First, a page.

As part of its plan to build a better arsenal, Hampshire Group Ltd. is restructuring its recently acquired Marisa Christina division and relaunching the knit brand for fall.
After buying the better knit label in May, Hampshire scrapped Marisa Christina’s operations end and replaced it with the parent company’s back office. With a new head of sales and design director, Richard Metzger, formerly design director for GarfieldMarks, Marisa Christina now can focus fully on design and merchandising, which Michael Culang, interim president and chief executive officer of Hampshire Group, hopes will translate into a more attractive product.
“When you ask most people about Marisa Christina, they may say, ‘Is that label still alive?’ or, ‘Didn’t they make Christmas sweaters?'” said Culang. “Although we have some educating to do vis-à-vis the label, really in today’s market, product comes first, and if the product is great, the label will be resurrected.”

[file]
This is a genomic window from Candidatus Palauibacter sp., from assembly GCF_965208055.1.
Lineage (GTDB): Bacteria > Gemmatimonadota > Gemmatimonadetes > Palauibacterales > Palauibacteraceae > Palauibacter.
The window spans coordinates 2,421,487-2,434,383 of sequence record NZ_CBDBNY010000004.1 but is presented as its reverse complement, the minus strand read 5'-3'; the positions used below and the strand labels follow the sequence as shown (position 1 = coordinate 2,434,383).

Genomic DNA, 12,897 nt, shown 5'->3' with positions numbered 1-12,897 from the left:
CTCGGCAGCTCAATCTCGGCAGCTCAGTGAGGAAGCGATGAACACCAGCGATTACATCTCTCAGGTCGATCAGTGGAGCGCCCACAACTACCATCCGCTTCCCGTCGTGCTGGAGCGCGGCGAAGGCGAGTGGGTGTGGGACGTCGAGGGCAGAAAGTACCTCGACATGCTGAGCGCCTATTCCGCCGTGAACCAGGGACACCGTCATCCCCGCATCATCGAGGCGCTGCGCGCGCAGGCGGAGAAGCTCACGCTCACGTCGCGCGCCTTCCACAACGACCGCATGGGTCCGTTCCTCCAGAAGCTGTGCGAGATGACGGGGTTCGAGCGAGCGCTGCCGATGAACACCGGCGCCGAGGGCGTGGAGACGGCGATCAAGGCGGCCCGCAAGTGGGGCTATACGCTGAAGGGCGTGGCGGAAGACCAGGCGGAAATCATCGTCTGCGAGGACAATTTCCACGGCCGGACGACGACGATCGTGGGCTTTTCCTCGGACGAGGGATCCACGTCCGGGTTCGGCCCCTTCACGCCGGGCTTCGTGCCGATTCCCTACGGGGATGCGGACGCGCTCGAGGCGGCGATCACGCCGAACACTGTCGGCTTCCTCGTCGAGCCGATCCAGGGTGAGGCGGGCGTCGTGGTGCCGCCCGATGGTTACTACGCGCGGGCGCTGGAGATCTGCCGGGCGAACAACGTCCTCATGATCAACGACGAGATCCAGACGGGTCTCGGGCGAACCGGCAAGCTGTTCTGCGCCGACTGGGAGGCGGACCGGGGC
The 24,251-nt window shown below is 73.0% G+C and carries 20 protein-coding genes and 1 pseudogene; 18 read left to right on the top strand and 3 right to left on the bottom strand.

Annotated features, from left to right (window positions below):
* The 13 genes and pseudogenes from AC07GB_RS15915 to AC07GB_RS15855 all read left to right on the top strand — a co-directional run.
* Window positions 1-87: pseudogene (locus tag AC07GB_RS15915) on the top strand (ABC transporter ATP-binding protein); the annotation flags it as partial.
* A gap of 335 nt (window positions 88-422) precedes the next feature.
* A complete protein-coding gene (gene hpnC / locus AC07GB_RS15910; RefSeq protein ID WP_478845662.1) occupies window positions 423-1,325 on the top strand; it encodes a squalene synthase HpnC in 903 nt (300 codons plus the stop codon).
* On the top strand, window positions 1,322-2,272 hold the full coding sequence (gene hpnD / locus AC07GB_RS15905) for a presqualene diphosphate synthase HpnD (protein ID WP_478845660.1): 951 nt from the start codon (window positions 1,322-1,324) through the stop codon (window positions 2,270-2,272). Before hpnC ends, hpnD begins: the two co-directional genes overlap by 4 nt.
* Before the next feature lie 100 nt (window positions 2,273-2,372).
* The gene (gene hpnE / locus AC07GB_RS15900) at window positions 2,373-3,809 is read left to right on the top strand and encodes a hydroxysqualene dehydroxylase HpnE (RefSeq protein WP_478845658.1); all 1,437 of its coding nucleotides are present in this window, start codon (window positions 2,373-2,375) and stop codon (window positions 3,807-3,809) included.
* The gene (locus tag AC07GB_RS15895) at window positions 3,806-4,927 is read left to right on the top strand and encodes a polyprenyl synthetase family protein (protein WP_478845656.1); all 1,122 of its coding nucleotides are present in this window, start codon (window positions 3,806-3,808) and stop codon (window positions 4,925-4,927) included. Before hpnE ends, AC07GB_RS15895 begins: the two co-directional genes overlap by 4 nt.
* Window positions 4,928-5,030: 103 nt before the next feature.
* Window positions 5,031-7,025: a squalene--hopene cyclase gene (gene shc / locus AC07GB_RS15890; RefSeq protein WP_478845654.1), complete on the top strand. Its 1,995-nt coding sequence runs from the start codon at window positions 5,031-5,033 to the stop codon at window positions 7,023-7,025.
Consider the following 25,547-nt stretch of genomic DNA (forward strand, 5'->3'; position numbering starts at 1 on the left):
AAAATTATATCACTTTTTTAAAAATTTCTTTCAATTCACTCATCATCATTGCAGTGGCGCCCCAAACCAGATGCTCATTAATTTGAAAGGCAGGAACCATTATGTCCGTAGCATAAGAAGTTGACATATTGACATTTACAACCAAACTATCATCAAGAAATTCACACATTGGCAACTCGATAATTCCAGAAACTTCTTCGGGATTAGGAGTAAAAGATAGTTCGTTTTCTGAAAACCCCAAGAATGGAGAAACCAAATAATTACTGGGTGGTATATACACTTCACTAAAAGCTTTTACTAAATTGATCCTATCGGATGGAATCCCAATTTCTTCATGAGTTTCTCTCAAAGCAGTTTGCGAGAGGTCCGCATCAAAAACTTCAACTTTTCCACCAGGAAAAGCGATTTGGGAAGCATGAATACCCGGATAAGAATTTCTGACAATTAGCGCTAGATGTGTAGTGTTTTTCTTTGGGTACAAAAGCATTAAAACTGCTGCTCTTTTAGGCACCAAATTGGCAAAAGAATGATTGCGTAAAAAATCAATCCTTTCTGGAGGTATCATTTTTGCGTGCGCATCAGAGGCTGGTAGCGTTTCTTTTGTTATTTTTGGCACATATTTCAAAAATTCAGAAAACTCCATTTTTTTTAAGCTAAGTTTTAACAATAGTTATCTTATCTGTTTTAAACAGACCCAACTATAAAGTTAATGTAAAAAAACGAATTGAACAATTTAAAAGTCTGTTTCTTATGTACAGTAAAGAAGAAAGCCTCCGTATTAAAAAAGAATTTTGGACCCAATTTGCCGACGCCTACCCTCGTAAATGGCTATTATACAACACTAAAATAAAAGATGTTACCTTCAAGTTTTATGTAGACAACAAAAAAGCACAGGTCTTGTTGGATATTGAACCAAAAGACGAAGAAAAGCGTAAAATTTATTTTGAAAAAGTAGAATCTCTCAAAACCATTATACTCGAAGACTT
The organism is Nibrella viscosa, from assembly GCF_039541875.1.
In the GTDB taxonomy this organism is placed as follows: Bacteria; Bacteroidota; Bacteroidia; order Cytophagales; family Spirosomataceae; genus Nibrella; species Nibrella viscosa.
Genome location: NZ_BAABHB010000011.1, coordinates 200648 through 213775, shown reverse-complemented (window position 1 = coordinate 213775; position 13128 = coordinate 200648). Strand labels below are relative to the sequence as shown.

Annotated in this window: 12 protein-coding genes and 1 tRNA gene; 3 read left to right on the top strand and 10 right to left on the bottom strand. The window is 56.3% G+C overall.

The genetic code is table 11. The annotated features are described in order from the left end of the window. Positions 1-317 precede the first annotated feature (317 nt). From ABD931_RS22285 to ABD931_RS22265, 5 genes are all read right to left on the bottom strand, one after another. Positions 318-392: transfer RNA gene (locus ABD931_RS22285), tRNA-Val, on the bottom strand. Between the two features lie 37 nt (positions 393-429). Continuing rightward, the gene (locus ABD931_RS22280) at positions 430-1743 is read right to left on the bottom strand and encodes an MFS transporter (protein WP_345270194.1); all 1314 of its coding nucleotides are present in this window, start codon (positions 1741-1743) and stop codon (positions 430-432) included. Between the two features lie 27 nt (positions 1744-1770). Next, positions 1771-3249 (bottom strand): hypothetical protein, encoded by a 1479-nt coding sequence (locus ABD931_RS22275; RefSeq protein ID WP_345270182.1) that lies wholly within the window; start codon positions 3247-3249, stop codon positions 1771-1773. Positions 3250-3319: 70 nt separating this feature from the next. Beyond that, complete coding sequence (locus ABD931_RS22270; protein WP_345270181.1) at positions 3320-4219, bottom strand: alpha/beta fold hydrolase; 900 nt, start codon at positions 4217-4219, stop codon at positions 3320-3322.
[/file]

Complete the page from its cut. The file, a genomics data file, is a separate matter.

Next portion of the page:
For the fall launch, the brand returns to its knitwear roots, with woven complements, including bottoms. The prices for the cashmere- and merino-blended pieces range from $48 to $220 wholesale, which reflects about a 15 percent increase.
Along with David Brooks and knit line Spring + Mercer, Marisa Christina is part of the $350 million, predominately moderate vendor’s new better area, which it hopes will grow to $50 million in wholesale volume by 2010.
“The moderate business is not exactly the emphasis of the better department stores,” said Culang. “We’ve tried to develop a strategy to get into the better department and specialty stores.”
The 30-year-old Hampshire bought the publicly traded Marisa Christina in May for $4.8 million. Founded in 1971 and known for its knitwear, Marisa Christina at the time did $18 million in sales and was sold in more than 700 specialty stores and upscale department stores. Culang said his challenge is to convert Marisa from being a purely specialty store business into a better department store and higher-end specialty store brand.
Hampshire is spending $3 million to $4 million on marketing for all of its women’s lines this year, up about 30 percent from last year — the bulk of which is going into the better sector, Culang said. After buying David Brooks in October 2005 and then Marisa Christina, the company remains on the acquisition prowl for more brands in the higher-margin better business.